|Pandemic Panoply: Day Two (Sometimes)
April 28, 2020
Day 2 in the quest to recognize 365 artists via 365 songs before I turn 59.
Every parent hopes that their children find something dear to the parent and embrace it for themselves. That is true with my son, Lincoln, who from the time he was a fetus has lived in a world defined by his mom's and dad's musical tastes. At the age of about 7, he was recreating concert scenes from concert videos we watched, and as he turns 21 he is "waking" up to the magnificence of Belly 30 years after that band was big. For every freaking Blink-182, where I swear he is just trying to needle his old man, there are the sometimes we are synched and psyched by the same thing.
In fact, "Sometimes," here, could apply to the James song or the Midnight Oil song. Both are equally important for Lincoln and me. But I write of the Oils.
Early on, as Lincoln defined music for himself, the brash political manifesto of Midnight Oil spoke to him. I first heard--and loved--the Australian band upon discovering "Power and the Passion," whose very title seemed to reduce the band's brilliance to two key words. However, for Lincoln, he gravitated toward the passion and the power of "Sometimes," the final song from Diesel and Dust, Midnight Oil's breakthrough album of the late 1980s. When it came on a couple of nights ago, I was reminded via the slashing guitars, hammered drumming, and full-on assault of the vocals on the chorus that in 3 minutes 50 seconds, it manages to do what one would want every song to do -- philosophize, politicize, and poe-ticize the human condition, all in the midst of a pulverize of the instruments. Whereas in "Power And The Passion," the Oils had reminded me "it is better to die on your feet than to live on your knees," in "Sometimes" the sentiment of "sometimes you're taken to the wall/but you don't give in" seems a better one for my son to use on his social media feeds. I'd rather he have resiliency than defiance.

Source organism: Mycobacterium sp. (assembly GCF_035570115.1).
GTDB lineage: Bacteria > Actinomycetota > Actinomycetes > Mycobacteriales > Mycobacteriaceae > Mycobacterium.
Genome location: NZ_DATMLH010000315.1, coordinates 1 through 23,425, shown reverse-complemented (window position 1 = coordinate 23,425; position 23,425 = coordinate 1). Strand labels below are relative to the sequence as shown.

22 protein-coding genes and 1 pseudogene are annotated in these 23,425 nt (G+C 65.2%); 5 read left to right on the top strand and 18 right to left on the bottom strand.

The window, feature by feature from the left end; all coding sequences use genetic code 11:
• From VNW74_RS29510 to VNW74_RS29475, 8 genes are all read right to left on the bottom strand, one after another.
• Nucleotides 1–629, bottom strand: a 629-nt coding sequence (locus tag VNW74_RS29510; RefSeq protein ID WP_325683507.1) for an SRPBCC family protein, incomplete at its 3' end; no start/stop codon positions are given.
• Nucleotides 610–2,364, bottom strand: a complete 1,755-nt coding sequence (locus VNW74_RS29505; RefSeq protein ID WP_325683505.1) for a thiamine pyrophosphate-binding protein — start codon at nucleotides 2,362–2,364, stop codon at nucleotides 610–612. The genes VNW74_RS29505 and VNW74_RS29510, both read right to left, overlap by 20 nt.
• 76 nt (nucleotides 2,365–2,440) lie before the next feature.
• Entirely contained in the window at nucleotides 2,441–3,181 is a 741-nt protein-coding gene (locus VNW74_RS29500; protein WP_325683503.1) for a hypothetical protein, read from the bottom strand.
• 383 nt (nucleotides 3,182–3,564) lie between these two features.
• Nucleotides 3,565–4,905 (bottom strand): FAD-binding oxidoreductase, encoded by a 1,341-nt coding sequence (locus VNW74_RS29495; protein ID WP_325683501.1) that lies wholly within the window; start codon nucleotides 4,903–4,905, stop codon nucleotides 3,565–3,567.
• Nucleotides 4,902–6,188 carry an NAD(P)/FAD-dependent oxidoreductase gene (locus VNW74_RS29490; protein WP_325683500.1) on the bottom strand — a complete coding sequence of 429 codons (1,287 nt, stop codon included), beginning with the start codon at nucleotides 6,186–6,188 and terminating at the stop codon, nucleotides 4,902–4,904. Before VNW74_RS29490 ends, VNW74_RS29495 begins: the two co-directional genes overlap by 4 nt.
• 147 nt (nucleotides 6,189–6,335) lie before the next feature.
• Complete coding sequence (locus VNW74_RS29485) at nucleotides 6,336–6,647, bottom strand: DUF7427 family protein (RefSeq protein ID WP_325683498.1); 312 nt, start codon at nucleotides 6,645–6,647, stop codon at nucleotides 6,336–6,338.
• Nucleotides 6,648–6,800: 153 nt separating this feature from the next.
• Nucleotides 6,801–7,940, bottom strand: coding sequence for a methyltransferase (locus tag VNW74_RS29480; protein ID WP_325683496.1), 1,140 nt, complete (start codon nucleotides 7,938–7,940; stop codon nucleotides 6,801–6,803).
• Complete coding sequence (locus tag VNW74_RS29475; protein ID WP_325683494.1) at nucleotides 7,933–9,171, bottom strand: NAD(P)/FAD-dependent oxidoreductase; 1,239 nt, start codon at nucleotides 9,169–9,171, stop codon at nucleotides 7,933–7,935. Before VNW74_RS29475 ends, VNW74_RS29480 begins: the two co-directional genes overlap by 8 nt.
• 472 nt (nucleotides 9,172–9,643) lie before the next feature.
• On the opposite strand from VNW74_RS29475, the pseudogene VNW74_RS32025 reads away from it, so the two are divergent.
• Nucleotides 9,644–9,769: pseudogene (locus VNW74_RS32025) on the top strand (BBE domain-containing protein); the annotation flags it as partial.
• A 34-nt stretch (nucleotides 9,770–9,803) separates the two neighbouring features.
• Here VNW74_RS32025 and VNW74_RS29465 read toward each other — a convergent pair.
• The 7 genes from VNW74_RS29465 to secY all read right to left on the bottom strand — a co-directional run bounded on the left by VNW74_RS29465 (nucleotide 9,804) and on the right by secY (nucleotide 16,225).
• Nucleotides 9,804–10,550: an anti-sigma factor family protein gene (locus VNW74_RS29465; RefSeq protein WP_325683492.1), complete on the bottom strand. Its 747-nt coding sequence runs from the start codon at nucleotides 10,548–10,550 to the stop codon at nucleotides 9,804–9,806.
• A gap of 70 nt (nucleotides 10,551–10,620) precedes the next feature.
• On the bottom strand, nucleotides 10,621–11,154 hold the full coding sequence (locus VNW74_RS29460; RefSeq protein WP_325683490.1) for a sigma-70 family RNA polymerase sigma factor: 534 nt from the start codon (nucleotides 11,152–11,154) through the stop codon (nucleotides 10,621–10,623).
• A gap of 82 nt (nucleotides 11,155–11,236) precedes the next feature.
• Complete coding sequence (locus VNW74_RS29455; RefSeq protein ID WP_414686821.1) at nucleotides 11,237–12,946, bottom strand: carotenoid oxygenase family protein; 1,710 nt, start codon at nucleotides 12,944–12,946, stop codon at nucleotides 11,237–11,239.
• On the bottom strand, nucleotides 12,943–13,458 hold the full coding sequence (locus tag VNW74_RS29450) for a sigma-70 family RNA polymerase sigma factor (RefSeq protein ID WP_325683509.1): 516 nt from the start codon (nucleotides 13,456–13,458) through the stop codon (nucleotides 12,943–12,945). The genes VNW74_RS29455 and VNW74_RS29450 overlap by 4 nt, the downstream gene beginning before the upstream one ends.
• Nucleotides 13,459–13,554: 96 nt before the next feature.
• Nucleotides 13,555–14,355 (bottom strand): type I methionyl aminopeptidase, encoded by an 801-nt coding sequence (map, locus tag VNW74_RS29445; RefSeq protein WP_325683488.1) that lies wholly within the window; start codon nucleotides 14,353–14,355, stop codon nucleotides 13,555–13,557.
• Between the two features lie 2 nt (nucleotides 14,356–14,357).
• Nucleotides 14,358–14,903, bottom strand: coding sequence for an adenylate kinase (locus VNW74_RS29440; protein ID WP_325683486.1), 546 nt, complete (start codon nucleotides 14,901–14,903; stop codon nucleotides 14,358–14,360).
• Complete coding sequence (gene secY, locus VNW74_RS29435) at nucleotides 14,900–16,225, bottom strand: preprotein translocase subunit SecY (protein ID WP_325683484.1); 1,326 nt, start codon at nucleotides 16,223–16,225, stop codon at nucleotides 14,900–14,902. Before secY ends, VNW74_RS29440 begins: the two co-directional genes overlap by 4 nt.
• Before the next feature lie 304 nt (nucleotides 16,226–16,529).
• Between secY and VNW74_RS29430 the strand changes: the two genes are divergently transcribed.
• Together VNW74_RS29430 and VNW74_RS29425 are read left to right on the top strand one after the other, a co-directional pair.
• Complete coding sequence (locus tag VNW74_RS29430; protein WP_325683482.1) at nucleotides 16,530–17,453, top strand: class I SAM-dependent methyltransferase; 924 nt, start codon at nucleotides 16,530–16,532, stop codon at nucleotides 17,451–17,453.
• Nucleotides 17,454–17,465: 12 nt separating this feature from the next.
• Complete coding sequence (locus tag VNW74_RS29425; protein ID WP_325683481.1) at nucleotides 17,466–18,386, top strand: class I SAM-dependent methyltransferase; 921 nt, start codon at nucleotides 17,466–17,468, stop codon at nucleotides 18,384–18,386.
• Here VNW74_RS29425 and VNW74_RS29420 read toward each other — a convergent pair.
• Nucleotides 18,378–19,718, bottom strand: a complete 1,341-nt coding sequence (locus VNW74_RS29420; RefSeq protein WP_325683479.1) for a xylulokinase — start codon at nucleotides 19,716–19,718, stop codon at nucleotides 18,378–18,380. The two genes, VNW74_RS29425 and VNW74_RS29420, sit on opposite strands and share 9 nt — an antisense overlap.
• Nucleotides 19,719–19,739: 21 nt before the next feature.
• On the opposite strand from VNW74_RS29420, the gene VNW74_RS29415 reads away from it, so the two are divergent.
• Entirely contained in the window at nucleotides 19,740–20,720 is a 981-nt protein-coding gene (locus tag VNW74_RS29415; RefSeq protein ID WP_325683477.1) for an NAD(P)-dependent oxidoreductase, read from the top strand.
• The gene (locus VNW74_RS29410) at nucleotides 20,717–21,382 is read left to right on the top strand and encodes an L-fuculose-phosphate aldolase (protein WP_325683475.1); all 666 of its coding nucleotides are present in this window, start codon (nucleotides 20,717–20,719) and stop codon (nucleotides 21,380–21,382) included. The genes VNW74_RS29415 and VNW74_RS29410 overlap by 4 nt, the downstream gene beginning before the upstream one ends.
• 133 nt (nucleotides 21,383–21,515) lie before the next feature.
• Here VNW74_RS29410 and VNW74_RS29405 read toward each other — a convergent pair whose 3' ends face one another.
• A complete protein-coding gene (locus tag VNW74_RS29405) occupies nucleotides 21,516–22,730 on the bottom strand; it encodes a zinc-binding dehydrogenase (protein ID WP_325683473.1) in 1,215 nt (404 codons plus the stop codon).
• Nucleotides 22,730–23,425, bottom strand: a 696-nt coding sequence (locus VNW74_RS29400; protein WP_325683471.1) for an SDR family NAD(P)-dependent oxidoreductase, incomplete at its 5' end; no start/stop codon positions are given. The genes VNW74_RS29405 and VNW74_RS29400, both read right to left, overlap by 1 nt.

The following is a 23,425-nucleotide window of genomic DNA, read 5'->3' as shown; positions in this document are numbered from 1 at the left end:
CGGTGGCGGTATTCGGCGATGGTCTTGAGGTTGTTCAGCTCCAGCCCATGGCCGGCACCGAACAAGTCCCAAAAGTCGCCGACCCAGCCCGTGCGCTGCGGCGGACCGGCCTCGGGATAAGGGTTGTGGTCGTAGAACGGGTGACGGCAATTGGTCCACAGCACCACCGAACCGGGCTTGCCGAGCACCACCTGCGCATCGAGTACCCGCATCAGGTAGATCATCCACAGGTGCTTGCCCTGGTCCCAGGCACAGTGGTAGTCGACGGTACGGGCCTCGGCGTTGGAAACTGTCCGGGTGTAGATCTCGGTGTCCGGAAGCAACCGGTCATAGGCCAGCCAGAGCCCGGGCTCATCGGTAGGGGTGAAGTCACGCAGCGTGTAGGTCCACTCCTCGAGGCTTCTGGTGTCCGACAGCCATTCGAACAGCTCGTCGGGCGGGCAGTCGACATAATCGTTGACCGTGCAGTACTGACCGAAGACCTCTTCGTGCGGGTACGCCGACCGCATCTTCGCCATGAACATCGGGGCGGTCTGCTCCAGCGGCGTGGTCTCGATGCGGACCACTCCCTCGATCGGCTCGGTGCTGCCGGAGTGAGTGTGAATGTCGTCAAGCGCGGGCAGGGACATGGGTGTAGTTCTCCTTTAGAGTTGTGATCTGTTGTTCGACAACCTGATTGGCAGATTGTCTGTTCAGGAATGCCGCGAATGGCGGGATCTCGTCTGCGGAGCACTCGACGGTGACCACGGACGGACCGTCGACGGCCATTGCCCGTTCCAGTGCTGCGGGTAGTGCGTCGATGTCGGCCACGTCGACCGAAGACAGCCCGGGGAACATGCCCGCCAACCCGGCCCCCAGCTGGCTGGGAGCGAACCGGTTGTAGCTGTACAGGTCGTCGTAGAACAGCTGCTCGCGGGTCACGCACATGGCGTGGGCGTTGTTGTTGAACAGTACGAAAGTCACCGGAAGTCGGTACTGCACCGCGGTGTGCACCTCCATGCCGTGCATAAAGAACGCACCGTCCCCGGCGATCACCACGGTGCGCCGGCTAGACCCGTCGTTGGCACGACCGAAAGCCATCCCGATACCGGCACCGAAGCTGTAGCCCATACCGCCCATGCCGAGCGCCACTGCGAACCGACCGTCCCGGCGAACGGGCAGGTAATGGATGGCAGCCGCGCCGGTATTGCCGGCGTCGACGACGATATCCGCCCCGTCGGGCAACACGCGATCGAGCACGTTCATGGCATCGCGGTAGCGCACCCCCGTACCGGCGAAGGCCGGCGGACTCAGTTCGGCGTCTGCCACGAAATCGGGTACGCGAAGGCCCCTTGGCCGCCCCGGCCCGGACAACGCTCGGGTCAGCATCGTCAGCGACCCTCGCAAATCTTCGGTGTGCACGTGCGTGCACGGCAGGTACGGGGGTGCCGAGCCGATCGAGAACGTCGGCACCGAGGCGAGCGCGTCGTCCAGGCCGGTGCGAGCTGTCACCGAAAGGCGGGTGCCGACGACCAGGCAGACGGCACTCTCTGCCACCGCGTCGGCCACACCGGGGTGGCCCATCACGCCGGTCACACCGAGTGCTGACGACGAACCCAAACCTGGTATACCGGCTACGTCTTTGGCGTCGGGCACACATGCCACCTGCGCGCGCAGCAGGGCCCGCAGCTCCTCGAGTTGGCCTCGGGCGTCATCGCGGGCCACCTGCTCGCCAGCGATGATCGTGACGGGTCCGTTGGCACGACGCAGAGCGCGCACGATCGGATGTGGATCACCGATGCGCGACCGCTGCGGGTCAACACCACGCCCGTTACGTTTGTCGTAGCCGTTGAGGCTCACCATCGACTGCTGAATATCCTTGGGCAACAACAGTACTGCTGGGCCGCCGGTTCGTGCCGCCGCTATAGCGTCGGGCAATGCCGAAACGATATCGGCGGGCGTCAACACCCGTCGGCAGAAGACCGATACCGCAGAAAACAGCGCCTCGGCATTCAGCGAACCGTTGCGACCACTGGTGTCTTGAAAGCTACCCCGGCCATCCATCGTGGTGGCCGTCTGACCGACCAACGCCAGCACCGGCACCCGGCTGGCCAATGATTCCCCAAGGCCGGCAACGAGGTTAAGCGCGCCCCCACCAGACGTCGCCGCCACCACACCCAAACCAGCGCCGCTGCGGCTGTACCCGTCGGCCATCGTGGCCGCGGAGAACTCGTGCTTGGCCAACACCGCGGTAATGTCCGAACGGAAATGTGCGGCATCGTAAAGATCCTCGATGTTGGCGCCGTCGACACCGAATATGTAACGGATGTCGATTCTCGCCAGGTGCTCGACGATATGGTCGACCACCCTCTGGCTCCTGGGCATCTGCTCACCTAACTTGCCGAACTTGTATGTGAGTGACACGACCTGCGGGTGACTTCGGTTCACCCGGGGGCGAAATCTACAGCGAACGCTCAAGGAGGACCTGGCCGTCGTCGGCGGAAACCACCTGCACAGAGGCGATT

It's easy for a parent to think they have provided their kids a sheltered life, even before the time of shelter-in-place. Sure, he has had his difficulties, but I am tempted to tell Lincoln that others have had it much harder. Then I am reminded that we all have our pains, thus there is no better message for my kid to believe than "don't leave your heart in a hard place."
I've seen Midnight Oil three times, the last time with Lincoln in Chicago. "Sometimes" lends itself to the joy of watching Rob Hirst drum, arms raised in triumphant slam on the drum, and Peter Garrett prowl, shirt half-torn, while the rest of the band bushwhack through the tune, stage and theater "shaken to the core." In Chicago, Lincoln was at the front of the crowd, while his mother and I were in the back, so I didn't get to see what I imagine was the unrivaled joy of seeing your anthem played by one of the greatest live acts ever.
Sometimes it doesn't get any better than this.
"Sometimes." Midnight Oil. Diesel And Dust. Columbia. 1987. Video link here (because it needs to be seen).
<-day 1:="" big="" country="" chance="" span="">
Day 3: The Soul Children "Who Is She And What Is She To You."->
See full unfinished list here.